Whether it was unexpected, as his naysayers suggested, or breathtaking as his supporters maintained, Israeli Prime Minister Benjamin Netanyahu and the Likud party scored a huge win in last week’s Israeli election, taking 30 seats in the 120-seat Knesset and maintaining the upper hand in forming a new government.
The Zionist Camp, the centre-left opposition led by Isaac Herzog and Tzipi Livni, which pollsters had assured were in a dead heat with Likud, or even ahead, finished second with 24 seats.
In Canada, Prime Minister Stephen Harper congratulated Netanyahu “on his election results. We look [forward] to working with the government once formed. Israel has no greater friend than [Canada],” he stated on Twitter.
The New Democratic Party’s foreign affairs critic, Paul Dewar, said in a statement that the party would “be watching as a coalition government emerges.”
The NDP “remain[s] steadfast in our commitment to a negotiated two-state solution where Israelis and Palestinians can live in peace and security, side-by-side with negotiated and agreed-upon borders.
“We will continue to urge the government to press this position with whoever forms the government in Israel,” he stated.
The Liberal party had not commented on the election as of The CJN’s press time.
The Centre for Israel and Jewish Affairs (CIJA), the community’s largest advocacy organization, noted that those who ran for public office showed Israel is “a vibrant, healthy democracy.
“Israelis are clearly engaged and passionate about the choices facing the country, as exemplified by the fact that this year’s election drew the highest voter turnout in nearly two decades and was a close race to the very end. In particular, the success of the Joint Arab List – which ranked third in seat count – is an unmistakable example of the openness of Israeli democracy as is the fact that more women have been elected to the Knesset than ever before,” said CIJA chair David Cape.
Avi Benlolo, a dual Canadian-Israeli citizen, voted in the election during a visit to Israel. While there, he said, he spoke to many Israelis who were unsure of how they’d vote. He said he, too, was uncertain whether to vote primarily on security concerns or issues related to social welfare.
Commenting on behalf of the Friends of Simon Wiesenthal Center for Holocaust Studies, which he heads, Benlolo said, “The strength of Israel’s democracy can be seen by the 34 political parties that fielded candidates in the election, including a newly formed Joint Arab List party… that finished third overall. It was a real privilege to participate in such a vigorous, albeit singular democracy in the Middle East.”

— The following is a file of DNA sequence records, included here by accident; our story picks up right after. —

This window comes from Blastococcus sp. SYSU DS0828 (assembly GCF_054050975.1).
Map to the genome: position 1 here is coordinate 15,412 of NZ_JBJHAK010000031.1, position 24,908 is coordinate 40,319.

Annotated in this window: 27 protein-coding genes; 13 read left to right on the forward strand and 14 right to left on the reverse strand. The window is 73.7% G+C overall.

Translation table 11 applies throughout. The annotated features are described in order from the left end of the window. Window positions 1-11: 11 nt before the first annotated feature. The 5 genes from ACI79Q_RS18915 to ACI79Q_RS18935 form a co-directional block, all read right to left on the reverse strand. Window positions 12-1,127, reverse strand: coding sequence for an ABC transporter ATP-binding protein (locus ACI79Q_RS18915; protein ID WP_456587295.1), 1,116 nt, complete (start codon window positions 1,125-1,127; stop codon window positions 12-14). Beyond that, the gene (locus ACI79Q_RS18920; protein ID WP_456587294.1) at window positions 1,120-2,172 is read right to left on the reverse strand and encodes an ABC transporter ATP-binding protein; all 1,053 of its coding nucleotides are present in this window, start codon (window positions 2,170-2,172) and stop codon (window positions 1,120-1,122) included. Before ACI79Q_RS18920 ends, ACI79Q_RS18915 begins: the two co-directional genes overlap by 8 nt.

Netanyahu’s opponents on the left wing of the political spectrum said his victory was tainted by campaign rhetoric they called bigoted and by his rejection of a two-state solution. They said Likud’s victory will likely lead to isolation of the Jewish state.
Arie Raif, a former Israeli diplomat and a Herzog supporter, said “I am concerned because of the fact that Mr. Netanyahu considers Arab Israeli citizens a fifth column. He called to make sure Israelis come to vote because, God forbid, Israeli Arabs gain power.”
As for Netanyahu’s campaign statement against a Palestinian state, Raif said, “Now we know the true colours of Mr. Netanyahu. We know he never meant a separation from the West Bank or a Palestinian state.”
Karen Mock, a spokesperson for JSpace Canada, a “Jewish, progressive, pro-Israel, pro-peace voice in Canada,” said the organization was disappointed in the election result “and especially the way Netanyahu resorted to last-minute fear-mongering and not-so-veiled racism. It reminded me of [former Quebec premier Jacques] Parizeau’s comments [after the 1995 sovereignty referendum]how upset he was with the ethnic vote, and it worked for him. It rallied far right voters. [Netanyahu’s] fear-mongering about Israeli Arabs voting in large numbers is just totally unacceptable.”
Netanyahu’s rejection of a Palestinian state “is a step backward and not in Israel’s best interests. We’re fearful it will fuel the [boycott, divestment and sanctions] movement,” she added.
Responding to criticism of Netanyahu’s two-state remarks, Israeli Ambassador to Canada, Rafael Barak, advised people to take the statement “with a grain of salt,” the Ottawa Citizen reported.
“What my prime minister said is related more to the fact that we don’t have a credible interlocutor to date that [can] come to a compromise,” Barak told a briefing organized by the Pearson Centre for Progressive Policy.
Netanyahu went into “TV mode” in the last days of the campaign, the ambassador added, suggesting the comments were simply electioneering.
Speaking on Fox News in the United States, Netanyahu said his comments about the Arab vote “should be taken in a larger context.
“I warned of foreign money coming in to selectively try to bring out supporters of a list that includes Islamists and other factions that oppose the State of Israel,” he said.
As to his comments apparently backtracking on a two-state solution, he said “the conditions for that, today, are not achievable.”
Palestinian Authority President Mahmoud Abbas’ rejection of a Jewish state, his alliance with the Gaza-based Hamas organization, and the volatility in the region have changed “the terms” for an agreement, Netanyahu told Megyn Kelly, host of The Kelly File on Fox.